Aug. 2 (Bloomberg) -- Asian dollar bonds are set for a second weekly decline ahead of U.S. employment data released today as investors speculate the Federal Reserve may taper stimulus as early as this quarter.
The region’s dollar-denominated debt fell 0.3 percent this week through yesterday, following a 0.2 percent loss in the previous period, according to indexes compiled by JPMorgan Chase & Co. Sales of the notes by Asian companies jumped 68 percent after Baidu Inc., Nan Ya Plastics Corp. and Poly Real Estate Group Co. raised $1.68 billion this week, according to data compiled by Bloomberg.
The JPMorgan index of Asian dollar debt plunged to the lowest in more than nine months on June 24, after Fed Chairman Ben S. Bernanke said the U.S. central bank may curb its bond buying this year and end it in mid-2014 if economic growth is in line with its projections. American employers probably added 185,000 jobs last month, compared with 195,000 in June, a Bloomberg News survey shows.
“There are still worries about the outlook for global employment, including in Europe,” said Ray Choy, head of regional fixed-income research at RHB Research Institute Sdn. in Kuala Lumpur. “We see a steady job number in the U.S., not an acceleration. Bond yields are still going to rise over the medium term.”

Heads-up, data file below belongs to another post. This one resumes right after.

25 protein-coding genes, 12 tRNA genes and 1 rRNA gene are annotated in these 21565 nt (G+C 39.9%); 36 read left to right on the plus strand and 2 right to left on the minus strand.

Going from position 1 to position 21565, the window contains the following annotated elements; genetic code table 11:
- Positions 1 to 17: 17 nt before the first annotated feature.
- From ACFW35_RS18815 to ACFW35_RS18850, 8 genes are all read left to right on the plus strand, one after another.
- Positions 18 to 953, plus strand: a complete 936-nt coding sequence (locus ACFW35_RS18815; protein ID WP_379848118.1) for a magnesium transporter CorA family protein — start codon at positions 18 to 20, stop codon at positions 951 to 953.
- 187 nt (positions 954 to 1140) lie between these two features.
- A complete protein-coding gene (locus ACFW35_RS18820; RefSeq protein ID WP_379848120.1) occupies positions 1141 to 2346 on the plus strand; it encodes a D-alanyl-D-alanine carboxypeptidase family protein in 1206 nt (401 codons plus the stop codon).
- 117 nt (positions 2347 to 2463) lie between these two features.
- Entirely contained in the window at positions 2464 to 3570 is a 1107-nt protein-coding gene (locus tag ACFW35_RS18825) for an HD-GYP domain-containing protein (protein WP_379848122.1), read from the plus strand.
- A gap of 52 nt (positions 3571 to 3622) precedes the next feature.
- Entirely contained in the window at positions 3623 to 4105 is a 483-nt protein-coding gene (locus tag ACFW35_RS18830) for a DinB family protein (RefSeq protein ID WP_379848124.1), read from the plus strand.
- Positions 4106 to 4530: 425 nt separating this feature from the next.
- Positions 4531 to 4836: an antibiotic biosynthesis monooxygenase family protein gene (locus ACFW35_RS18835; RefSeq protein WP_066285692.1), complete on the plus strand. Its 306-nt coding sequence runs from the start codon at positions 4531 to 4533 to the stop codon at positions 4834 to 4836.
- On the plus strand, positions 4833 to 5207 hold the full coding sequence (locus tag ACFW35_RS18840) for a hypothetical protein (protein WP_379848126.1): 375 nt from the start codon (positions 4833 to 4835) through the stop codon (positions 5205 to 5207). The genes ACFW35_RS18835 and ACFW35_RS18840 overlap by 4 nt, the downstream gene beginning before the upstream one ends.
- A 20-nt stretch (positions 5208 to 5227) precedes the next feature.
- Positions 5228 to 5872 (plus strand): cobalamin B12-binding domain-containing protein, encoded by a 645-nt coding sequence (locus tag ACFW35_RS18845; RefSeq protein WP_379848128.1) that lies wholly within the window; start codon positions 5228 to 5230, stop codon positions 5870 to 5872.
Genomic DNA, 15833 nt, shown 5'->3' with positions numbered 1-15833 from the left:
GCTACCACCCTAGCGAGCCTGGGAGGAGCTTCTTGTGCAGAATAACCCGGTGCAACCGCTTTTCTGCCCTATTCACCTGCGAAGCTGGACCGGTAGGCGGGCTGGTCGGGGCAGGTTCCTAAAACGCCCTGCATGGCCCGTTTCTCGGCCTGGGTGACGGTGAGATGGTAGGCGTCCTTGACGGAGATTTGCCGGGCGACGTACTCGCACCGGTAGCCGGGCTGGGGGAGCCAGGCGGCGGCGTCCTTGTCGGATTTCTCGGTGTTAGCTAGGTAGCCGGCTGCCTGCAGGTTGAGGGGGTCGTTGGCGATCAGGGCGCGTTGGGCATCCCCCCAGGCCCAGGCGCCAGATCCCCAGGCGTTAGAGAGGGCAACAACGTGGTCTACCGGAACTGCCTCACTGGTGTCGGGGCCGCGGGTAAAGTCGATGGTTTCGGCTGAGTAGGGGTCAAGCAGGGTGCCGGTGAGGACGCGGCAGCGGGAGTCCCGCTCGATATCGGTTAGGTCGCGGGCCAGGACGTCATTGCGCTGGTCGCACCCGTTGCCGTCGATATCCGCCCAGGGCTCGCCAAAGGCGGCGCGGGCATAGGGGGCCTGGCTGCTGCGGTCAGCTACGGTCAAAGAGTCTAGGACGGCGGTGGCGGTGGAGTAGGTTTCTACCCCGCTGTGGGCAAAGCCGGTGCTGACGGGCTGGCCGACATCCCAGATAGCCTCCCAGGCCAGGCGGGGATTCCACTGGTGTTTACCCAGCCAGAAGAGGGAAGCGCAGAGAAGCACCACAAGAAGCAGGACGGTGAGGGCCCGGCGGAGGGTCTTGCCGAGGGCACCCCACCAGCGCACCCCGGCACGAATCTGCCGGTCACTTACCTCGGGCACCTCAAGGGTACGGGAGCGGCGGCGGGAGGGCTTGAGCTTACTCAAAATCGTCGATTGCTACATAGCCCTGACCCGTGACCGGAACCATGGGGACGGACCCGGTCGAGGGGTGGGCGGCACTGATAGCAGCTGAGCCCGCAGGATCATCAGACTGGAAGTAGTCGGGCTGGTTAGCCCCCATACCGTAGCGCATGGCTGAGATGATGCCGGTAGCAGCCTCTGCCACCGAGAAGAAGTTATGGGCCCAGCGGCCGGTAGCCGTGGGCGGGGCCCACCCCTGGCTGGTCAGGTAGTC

Baidu’s offering led deals from the region outside Japan to $4.1 billion last month, up from $500 million in June that was the slowest period since December 2008, according to data compiled by Bloomberg. The operator of China’s most popular search engine sold $1 billion of five-year notes on July 30 in the biggest offering from the nation since May 15.
The cost of insuring Asia-Pacific corporate and sovereign bonds from default decreased, according to traders of credit-default swaps.
The Markit iTraxx Japan index slid 2.5 basis points to 96 basis points as of 9:39 a.m. in Tokyo, Citigroup Inc. prices show. The measure is on track for its lowest close since July 24, according to data provider CMA.
The Markit iTraxx Asia index of 40 investment-grade borrowers outside Japan lost 1 basis point to 142 basis points as of 8:44 a.m. in Hong Kong, Westpac Banking Corp. prices show. The gauge fell 5.9 basis points last month in its first decline since April, according to CMA, which is owned by McGraw-Hill Cos. and compiles prices quoted by dealers in the privately negotiated market.
The Markit iTraxx Australia index declined 1 basis point to 119 basis points as of 10:35 a.m. in Sydney, according to National Australia Bank Ltd. The index fell 13.8 basis points last month, according to CMA.
Credit-default swap indexes are benchmarks for protecting bonds against default and traders use them to speculate on credit quality. A drop signals improving perceptions of creditworthiness, while an increase suggests the opposite.
The swap contracts pay the buyer face value in exchange for the underlying securities if a borrower fails to meet its debt agreements.
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